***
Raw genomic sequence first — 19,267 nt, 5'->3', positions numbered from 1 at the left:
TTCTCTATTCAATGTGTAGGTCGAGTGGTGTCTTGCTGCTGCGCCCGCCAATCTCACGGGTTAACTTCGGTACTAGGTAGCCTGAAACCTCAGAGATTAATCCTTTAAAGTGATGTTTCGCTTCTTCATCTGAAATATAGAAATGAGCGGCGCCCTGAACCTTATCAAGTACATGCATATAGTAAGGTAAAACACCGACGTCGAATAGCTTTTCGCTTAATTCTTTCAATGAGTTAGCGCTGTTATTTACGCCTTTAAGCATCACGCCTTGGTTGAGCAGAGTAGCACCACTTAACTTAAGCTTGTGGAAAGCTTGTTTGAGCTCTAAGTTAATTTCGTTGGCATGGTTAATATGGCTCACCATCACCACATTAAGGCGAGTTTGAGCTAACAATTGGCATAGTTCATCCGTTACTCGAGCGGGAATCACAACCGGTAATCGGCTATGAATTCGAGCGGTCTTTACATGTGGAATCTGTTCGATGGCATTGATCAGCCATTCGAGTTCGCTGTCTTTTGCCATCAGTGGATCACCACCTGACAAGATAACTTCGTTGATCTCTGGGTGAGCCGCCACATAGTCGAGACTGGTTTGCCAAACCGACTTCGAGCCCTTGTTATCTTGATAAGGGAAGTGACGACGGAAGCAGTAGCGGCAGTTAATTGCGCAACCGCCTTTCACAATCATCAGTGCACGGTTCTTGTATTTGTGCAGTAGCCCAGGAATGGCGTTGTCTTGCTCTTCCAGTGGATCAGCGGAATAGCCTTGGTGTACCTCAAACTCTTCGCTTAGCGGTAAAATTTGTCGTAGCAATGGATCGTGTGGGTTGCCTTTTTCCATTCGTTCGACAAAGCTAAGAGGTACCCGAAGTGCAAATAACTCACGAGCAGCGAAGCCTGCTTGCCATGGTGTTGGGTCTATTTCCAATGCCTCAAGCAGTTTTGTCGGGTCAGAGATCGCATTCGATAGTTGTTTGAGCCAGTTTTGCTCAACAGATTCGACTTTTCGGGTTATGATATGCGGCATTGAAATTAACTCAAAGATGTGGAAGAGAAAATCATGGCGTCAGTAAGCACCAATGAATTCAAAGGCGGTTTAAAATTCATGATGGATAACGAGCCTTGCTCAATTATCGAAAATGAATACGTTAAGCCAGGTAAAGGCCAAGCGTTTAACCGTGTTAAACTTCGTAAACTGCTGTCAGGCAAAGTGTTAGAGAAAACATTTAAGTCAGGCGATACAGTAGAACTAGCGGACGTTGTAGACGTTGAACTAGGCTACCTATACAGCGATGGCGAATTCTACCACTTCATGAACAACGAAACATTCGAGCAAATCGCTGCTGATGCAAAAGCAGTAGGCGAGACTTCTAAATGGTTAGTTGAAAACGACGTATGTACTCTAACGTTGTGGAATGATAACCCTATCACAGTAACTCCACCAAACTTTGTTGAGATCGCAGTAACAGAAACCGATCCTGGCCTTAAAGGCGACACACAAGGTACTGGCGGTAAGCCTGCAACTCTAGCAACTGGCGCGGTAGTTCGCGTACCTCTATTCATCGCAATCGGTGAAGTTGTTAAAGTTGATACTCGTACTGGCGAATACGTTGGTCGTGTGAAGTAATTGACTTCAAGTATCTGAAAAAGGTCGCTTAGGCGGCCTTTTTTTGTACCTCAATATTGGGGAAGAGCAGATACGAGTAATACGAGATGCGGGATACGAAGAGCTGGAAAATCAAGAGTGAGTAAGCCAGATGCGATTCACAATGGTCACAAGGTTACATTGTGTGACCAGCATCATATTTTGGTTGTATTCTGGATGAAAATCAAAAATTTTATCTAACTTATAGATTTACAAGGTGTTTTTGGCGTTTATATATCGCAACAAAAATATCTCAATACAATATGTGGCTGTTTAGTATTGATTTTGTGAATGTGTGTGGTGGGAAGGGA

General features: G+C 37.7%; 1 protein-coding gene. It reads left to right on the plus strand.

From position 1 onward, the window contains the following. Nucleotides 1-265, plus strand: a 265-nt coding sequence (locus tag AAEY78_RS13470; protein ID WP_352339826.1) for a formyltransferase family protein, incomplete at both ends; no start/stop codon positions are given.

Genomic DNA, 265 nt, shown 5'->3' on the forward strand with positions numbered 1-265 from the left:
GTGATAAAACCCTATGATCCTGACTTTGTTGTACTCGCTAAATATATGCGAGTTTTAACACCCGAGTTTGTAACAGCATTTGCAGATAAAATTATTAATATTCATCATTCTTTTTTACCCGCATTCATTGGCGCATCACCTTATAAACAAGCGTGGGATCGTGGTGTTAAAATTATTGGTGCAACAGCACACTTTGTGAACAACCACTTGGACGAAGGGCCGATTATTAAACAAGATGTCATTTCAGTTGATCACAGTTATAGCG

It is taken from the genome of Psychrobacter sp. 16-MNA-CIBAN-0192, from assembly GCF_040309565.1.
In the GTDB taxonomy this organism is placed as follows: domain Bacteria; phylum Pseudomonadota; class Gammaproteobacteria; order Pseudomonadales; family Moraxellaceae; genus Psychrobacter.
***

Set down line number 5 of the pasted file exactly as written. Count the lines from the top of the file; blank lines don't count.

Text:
Genomic DNA, 265 nt, shown 5'->3' on the forward strand with positions numbered 1-265 from the left: